The examiner informed the jail, but Quick was never transported to the hospital.
Quick continued not eating or drinking on the night of Dec. 13 and the morning of Dec. 14. McHugh says there was a physical change in Quick at this time: His left leg appeared spotted, and his left foot and toes had become purple. He also began to show bruising, with some areas of skin becoming grayish-blue.
Quick is seen in video falling over, according to McHugh. He was also in constant motion while lying flat throughout the night.
At 10:23 a.m. on Dec. 14, a deputy is heard over the radio calling for assistance with life-saving measures. Quick was pronounced dead at the hospital.
An autopsy ordered by the Bingham County Coroner’s Office found the cause of death as starvation and dehydration.
In his letter to Steen, McHugh sites lack of communication between jail staff and medical personnel and poor documentation as contributing causes to Quick’s death. Several nurses responsible for the care of inmates were not even aware of Quick’s incarceration.
“For a person to be found guilty of involuntary manslaughter, the state must prove that the conduct was such that an ordinary person would anticipate that death might occur under the circumstances,” McHugh writes.
McHugh does not believe that proof was evident, and he writes that “there is no individual who is solely responsible for Mr. Quick’s death.”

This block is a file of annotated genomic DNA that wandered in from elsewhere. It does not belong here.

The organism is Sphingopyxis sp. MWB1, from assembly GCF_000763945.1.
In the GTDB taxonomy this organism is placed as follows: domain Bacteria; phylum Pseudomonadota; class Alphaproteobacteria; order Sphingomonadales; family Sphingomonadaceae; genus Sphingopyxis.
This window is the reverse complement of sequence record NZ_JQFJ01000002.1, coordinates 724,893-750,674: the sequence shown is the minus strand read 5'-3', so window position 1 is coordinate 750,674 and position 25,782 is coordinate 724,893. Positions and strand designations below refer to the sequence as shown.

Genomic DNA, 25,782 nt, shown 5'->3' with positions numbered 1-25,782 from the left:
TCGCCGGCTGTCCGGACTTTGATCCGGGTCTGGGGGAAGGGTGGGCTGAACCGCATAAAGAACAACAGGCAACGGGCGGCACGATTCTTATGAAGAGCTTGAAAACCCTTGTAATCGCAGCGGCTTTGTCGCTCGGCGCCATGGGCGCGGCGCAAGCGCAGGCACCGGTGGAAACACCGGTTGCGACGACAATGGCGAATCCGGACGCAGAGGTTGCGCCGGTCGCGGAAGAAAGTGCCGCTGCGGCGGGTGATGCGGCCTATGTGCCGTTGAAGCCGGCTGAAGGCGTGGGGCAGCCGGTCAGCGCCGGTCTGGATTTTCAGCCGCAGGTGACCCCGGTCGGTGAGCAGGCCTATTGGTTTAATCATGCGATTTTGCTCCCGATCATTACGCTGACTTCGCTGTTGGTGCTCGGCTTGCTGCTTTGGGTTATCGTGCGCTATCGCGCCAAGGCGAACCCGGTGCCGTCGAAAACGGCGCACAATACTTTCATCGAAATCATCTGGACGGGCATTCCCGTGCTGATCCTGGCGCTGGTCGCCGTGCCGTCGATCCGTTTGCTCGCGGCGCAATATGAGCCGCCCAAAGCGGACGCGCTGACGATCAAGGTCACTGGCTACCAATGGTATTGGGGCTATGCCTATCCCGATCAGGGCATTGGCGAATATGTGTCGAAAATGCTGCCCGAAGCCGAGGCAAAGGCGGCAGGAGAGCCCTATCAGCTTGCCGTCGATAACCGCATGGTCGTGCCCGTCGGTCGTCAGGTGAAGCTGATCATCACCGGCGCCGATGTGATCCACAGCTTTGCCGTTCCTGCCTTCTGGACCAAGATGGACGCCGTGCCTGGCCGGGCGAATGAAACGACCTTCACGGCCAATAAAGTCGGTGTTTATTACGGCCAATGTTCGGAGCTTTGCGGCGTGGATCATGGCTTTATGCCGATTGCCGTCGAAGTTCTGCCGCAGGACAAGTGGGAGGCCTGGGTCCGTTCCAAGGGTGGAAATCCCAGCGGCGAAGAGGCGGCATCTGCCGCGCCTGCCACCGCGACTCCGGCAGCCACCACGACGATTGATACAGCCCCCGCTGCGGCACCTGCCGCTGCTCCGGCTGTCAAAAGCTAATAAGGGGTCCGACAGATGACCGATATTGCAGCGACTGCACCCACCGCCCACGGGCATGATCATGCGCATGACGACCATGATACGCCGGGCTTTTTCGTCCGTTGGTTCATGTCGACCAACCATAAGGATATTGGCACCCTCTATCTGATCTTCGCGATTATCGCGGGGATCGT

“Please do not construe my decisions to be an endorsement of what happened in this case,” McHugh says in his letter. “A man with compromised mental capacity died while in the care of the Bannock County Sheriff’s Office. Reading the reports that related to Quick’s physical and mental deterioration, and watching Quick’s deterioration on video during his incarceration was extremely difficult. My condolences go out to the friends and family of Lance Quick.”
Kim and Shauna Quick, the parents of the deceased, filed a tort claim against Bannock County and its sheriff’s office in June 2019. A report by the Idaho State Journal shows the family accepted a $2.1 million settlement offer from the county.
The parents and Bannock County Sheriff Tony Manu are expected to speak at a press conference Wednesday morning in Pocatello. That press conference will be streamed live by EastIdahoNews.com.
CORRECTION: A previous version of this article did not report on a settlement between the Quick family and Bannock County. It has now been updated with that information. EastIdahoNews.com apologizes for the omission.